‘Wonder’ movie review: Jacob Tremblay breaks our hearts, again
It’s been a while since we’ve had a classic tear-jerker at the movies. Sure, we may cry occasionally at romantic comedies or heavily dramatic films, but Wonder, adapted from the book by R.J. Palacio, is so saccharine it feels like its sole purpose is to trigger tears. (Think Marley & Me, minus the dogs. OK, there’s one dog in this movie.)
Wonder has quirky charm, and despite knowing what it purposefully does to our fragile hearts, it’s easy to get caught up in it. You can’t begrudge the movie, especially with Canadian sweetheart Jacob Tremblay in the lead role. His face obscured by prosthetics, you can’t even tell it’s him. But then that squeaky, adorable voice comes through, and you’re hooked.
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Tremblay is Auggie, a 10-year-old boy born with facial abnormalities. His mother (Julia Roberts) and father (Owen Wilson) decide to end his home schooling so he can face the “real” world; Wonder is the story of Auggie adapting to the harsh realities of humanity, how we’re quick to judge based on appearance.
What makes Wonder (the movie) so compelling is the story isn’t just told from Auggie’s perspective, but rather the entire family’s individual points-of-view. Divided into sections by character name, Wonder progresses as Auggie gets through his first year of public school.
Some critics are arguing that this is sappy for sappy’s sake.
Oh, don’t get me wrong. This movie is Sap Central from beginning to end. The family, while it undergoes hardships, is always loving, always caring, and everything turns out peachy keen. The clear message of the film is about inner beauty; if it had a tagline it would be “you can’t blend in when you were born to stand out.” Roberts even utters a version of that line to Auggie at some point.
If that kind of movie isn’t your thing, steer far, far away from Wonder — you’ll spend the entire runtime nitpicking how unrealistic it is.
It sounds a little unbelievable, honestly.
Well, what do you want? A movie about a boy with facial abnormalities getting relentlessly bullied and suffering through his entire life? Or a feel-good movie about overcoming adversity and realizing that by surrounding yourself with supportive and accepting people, one can find happiness? I don’t know about you, but I prefer the latter.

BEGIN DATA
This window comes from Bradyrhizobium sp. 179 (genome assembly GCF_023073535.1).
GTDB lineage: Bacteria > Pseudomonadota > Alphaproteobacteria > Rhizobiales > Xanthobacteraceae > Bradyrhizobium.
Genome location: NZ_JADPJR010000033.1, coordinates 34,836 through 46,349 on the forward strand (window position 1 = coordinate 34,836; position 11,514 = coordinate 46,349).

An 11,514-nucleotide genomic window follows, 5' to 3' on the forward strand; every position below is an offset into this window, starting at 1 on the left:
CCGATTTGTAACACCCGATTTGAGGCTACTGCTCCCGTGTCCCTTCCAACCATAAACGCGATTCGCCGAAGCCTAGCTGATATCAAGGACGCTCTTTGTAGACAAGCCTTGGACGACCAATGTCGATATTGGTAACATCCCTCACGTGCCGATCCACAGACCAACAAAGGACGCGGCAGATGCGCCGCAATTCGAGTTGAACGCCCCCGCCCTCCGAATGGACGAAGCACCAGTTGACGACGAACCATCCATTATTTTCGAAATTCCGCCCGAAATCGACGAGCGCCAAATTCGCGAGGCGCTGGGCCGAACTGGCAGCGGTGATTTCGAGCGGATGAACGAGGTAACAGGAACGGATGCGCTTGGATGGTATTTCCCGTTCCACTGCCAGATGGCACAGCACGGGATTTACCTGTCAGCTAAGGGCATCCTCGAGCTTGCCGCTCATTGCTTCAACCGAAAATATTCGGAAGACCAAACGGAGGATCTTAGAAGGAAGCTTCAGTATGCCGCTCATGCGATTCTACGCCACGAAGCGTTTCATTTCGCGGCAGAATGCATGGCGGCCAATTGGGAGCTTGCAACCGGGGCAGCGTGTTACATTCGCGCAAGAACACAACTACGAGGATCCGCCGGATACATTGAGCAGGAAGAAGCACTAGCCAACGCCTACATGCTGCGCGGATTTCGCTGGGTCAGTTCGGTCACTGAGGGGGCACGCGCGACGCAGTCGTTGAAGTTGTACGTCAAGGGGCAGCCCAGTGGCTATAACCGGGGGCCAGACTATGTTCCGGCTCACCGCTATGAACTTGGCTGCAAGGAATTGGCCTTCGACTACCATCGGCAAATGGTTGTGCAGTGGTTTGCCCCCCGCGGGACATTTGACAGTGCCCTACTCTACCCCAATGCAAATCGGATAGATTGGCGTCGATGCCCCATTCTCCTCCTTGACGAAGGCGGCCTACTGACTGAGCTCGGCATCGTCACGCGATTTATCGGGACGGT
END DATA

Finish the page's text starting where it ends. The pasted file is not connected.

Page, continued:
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Tremblay really is a tremendous young actor. You want to root for poor Auggie, and while it’s virtually impossible to dislike the kid, Tremblay’s performance adds a needed dimension and depth. Amazing that his only visible feature — his eyes — can possibly express so much. Expect great things from this young man as he grows older.
Wow, Julia Roberts and Owen Wilson? How are they?
It feels like we haven’t seen these two for a long while, and I’m happy to report that they’re just as good as you remember. Wilson plays the goofy, lovable father to a tee, and Roberts is in her element as a doting mom. Both of them seem very at-home in their roles, and supporting cast members Izabela Vidovic, who plays Auggie’s sister, and Danielle Rose Russell as a family friend, add necessary, surprisingly gripping side stories to deviate from the main plot.
So what’s the bottom line?
Wonder won’t be an Oscar-winning film, nor will it get much buzz, but it’s a wonderful display of what Tremblay is capable of (and what we might get from him in the future). Want to shed a few tears and leave the theatre with a warm heart? Grab a ticket for Wonder.
‘Wonder’ opens in theatres across Canada on Nov. 17.Follow @CJancelewicz
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